“I am not hungry,” he said with a visible frown on his face.
Tim was a Russian musician who was tired having traveled all the way from Bangkok to Stockholm without proper sleep that day. We both were couch-surfing at Stockholm for the first time, the way many travelers do when they wish to meet new people, and our host was out with his friends for some time. It was a crazy evening and the three of us had gone out but I had to return mostly because Tim wasn’t feeling well and he didn’t know the way back home and partly because I couldn’t afford the club we were in.
The clock had struck 12 in the midnight and I knew I was hungry. I am not sure if this is because I am a foodie, a fatso or an Indian but I simply cannot sleep if my tummy indicates it needs something nor can I imagine others not being hungry when I am. Tim was adamant that he’d not have anything, since he was too tired to get anything and too upset with the sudden change in temperature he observed between the two countries, while I knew he hadn’t had much to satiate his hunger from the evening. I insisted and he said he’d just drink some cold milk since he doesn’t eat very late at night. I hate doing kitchen-work, more so for someone else. But like all the times when the mother India in me wakes up, I saw myself warm a glass of milk for him and serve it in a tumbler. Imagine the plight of a girl who always had food served for her in a plate on the table, no matter if she is in India or any other foreign country, no matter if she is living with her parents, friends or acquaintances. But somehow I realized the plight would have been mine to keep forever had I not kept my ego aside and shown some hospitality although I wasn’t the host.
Later when I believe his hunger was satiated because his hours-long frown was gone, he thanked me and I think he also smiled.
Sometimes, such gestures keep you smiling whenever you recall them. Sometimes, success isn’t an accolade you won or a large amount of money you received but a smile you’re able to bring to someone else’s face.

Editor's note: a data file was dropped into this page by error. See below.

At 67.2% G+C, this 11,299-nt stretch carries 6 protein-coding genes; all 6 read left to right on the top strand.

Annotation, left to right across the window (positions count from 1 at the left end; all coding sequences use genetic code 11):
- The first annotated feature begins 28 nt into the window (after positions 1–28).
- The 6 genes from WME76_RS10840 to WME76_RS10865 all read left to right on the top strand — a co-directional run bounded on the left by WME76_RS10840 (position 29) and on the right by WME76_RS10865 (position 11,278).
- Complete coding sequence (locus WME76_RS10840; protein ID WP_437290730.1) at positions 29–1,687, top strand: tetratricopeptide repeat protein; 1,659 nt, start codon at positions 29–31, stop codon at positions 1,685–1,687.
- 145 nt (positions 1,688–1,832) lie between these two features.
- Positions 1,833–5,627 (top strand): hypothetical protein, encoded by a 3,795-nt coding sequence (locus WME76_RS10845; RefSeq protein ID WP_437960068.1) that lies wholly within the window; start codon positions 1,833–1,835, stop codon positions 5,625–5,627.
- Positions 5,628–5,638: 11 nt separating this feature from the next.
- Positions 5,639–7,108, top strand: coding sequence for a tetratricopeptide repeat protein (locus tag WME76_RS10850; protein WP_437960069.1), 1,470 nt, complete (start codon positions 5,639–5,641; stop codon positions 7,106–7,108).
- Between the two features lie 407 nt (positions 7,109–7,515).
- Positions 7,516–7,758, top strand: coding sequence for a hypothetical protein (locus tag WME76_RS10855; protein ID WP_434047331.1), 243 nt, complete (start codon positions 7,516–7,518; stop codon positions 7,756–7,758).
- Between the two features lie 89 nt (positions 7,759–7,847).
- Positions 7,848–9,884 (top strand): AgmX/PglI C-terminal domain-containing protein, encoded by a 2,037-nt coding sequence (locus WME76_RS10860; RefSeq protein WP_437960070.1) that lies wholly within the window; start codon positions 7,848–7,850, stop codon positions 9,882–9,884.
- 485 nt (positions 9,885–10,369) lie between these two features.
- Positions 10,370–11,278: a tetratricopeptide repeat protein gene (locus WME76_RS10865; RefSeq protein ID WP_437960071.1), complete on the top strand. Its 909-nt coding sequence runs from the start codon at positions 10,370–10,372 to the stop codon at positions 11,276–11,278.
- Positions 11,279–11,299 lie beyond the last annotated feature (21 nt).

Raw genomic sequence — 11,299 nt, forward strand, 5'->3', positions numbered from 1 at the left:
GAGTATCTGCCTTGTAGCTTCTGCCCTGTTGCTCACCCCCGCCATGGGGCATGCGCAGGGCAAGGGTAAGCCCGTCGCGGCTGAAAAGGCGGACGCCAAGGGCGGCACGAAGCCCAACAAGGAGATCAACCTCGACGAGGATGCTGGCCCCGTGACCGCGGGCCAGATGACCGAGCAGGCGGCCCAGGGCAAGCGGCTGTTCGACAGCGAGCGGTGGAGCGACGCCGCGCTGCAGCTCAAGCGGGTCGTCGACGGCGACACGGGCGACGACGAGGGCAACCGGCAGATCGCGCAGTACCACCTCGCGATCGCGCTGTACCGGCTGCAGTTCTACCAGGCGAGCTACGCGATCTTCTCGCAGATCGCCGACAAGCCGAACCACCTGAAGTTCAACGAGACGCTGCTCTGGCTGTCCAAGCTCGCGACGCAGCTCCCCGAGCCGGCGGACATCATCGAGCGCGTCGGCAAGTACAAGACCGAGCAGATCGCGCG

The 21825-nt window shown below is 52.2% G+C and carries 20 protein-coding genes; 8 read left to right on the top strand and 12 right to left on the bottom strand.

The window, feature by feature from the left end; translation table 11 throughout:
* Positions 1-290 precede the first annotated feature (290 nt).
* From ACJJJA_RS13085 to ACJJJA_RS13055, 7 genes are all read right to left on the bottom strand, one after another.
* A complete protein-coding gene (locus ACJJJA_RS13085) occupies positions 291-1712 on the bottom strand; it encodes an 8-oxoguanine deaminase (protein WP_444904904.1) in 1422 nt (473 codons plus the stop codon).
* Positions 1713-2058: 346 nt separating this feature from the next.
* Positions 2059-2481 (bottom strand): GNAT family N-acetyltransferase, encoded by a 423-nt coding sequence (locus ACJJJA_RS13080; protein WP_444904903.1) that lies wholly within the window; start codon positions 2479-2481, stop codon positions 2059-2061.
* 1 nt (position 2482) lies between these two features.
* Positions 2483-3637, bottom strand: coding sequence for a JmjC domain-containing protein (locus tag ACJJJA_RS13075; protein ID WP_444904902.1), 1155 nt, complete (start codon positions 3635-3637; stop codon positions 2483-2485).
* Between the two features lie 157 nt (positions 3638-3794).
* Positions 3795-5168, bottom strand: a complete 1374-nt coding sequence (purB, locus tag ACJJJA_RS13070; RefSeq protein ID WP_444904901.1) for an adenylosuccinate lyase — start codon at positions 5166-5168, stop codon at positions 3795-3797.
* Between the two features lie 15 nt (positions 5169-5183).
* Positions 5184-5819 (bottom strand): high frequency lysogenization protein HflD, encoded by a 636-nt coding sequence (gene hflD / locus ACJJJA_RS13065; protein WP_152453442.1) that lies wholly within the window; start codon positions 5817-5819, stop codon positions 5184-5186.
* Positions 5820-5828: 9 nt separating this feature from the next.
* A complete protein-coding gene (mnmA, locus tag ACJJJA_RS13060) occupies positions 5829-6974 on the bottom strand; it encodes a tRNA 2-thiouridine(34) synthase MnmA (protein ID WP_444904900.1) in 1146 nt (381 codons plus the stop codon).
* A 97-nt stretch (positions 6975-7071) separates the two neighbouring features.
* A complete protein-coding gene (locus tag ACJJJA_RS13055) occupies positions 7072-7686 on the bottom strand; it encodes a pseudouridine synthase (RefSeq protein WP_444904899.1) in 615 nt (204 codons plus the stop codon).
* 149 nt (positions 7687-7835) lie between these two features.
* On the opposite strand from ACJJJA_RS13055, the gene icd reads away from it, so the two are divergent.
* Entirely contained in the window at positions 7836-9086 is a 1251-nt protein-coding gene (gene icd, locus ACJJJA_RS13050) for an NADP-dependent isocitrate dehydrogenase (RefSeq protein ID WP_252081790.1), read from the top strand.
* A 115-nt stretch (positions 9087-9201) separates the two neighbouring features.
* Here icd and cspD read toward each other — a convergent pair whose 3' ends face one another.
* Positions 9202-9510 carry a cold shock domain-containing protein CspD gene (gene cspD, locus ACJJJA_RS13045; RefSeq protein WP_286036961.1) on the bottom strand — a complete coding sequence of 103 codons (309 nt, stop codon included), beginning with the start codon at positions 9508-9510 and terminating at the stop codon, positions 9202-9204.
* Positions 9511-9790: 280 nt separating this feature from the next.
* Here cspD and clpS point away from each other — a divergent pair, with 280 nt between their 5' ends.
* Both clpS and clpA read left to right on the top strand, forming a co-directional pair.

It’s only when we step in a foreign land we get the opportunity to focus on how we react and/or act when faced with certain situations. When in India we are hardly bothered about ourselves, focusing more on the next goal, on the next day. But when I stepped into one country after another in Europe, mostly solo, for three months I had more time than required to ponder upon my own ways.
If hospitality is one way Indians relate themselves with, the other would be ‘Jugaad’ – a low-cost solution to problems also seen as some sort of frugal engineering. My budget for my travel in Europe would not be preceded by the adjective ‘shoe-string’ when it came to my eating habits; but when it comes to buying any other material I’d shy away from spending anything.
It was when I realized my Snow jacket got torn at a visible place that I attached a tiny owl badge on top of it, hiding the embarrassment. It was when my backpack was torn at places that I simply took out some band-aids from my first aid box and put them to cover the tiny holes on my bag. Whenever I met people and they asked me why, I’d say it’s my style statement and sometimes, they’d agree.
I remember not buying another phone for weeks when both my cellphones fell in Greece’s water rendering them useless. I’d then just pick a tourist map from any nearby store and go visit the places with its help.
My ways were more Indian than I ever saw them to be. I go to continental restaurants but still insist on eating Biryani with hands in Biryani joints. I love eating French bread but a hearty meal is the one that has rice or roti in it. A polish guy I once met said I don’t have the typical Indian accent he had expected, maybe because I have an Assamese accent he hadn’t heard before, but I still nod my head the way Indians do, somewhere between a yes and a no.
This reminds me of Lufthansa’s new TVC of the service being #MoreIndianThanYouThink. Having done my MBA in Marketing from MDI Gurgaon, I notice advertisements from the customer’s point of view as well as a marketer’s POV. The ad is humorous and it tells a story and maybe that’s why it has struck a chord with everyone who has seen the ad. The brand recall is great since you not only remember that there is an airline that excels in hospitality and serves Indian food but you also remember its name. And when there are so many Indians flying to and out of the country, it is good to have an airline to prefer over the others.
Do check out Lufthansa’s latest ad below and about the campaign here, and drop in your comments if you’ve experienced Lufthansa’s Indianness